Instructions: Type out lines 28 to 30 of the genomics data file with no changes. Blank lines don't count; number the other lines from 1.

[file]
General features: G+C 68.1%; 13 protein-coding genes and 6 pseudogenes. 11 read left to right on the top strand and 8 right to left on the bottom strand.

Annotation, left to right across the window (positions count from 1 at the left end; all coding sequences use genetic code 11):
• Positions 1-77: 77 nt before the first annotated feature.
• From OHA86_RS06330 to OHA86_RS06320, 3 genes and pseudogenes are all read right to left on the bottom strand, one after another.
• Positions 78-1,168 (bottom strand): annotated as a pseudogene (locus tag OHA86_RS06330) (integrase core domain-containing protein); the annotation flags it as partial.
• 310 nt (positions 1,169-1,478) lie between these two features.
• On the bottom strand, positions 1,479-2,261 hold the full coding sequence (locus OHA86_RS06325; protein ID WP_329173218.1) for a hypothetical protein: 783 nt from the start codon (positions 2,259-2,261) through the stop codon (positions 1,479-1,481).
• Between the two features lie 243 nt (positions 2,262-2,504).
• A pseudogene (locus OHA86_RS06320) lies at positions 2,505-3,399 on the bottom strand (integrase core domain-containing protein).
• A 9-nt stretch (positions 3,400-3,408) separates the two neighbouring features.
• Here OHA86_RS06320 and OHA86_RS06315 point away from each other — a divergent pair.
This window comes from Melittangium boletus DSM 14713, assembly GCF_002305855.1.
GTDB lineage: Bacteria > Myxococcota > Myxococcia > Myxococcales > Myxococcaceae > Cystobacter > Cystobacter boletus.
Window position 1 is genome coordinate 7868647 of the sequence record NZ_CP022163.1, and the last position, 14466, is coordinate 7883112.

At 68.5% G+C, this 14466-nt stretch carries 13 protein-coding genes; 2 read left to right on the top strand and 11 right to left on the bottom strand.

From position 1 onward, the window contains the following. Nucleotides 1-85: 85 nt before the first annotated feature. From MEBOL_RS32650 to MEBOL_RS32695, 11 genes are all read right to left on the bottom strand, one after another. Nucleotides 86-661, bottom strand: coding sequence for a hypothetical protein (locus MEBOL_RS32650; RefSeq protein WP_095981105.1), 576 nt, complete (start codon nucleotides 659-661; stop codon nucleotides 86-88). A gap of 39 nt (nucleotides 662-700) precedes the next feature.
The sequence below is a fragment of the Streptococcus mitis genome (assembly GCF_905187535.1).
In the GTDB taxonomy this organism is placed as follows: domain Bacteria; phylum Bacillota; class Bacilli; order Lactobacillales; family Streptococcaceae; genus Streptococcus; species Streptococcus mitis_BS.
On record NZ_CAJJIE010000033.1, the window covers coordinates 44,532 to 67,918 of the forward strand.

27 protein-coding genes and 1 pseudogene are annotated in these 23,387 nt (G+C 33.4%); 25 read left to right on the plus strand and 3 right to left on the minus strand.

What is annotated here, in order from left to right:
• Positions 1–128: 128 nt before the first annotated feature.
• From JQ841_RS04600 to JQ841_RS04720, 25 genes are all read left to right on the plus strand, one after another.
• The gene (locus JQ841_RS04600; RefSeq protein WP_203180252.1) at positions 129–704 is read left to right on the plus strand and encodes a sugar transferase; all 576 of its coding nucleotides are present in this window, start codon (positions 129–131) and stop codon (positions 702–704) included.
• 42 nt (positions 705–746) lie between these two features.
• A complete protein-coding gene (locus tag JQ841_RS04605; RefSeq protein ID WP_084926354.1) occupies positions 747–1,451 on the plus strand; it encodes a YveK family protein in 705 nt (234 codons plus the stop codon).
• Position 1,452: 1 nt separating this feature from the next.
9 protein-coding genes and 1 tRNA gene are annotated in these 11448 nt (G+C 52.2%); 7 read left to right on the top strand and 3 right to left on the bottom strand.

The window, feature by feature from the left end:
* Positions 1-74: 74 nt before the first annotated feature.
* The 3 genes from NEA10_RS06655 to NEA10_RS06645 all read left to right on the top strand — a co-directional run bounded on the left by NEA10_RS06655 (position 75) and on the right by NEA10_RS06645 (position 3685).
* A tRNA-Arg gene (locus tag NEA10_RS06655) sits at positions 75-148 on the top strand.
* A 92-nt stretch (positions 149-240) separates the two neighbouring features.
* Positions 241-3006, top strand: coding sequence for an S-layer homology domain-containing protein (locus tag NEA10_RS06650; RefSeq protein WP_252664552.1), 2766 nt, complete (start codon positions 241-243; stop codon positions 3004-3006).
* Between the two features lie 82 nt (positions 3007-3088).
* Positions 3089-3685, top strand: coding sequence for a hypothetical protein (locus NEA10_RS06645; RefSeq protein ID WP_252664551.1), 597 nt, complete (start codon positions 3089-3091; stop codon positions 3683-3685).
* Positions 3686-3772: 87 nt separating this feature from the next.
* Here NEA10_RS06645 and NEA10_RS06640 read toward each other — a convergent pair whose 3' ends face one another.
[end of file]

9 protein-coding genes and 1 tRNA gene are annotated in these 11448 nt (G+C 52.2%); 7 read left to right on the top strand and 3 right to left on the bottom strand.

The window, feature by feature from the left end:
* Positions 1-74: 74 nt before the first annotated feature.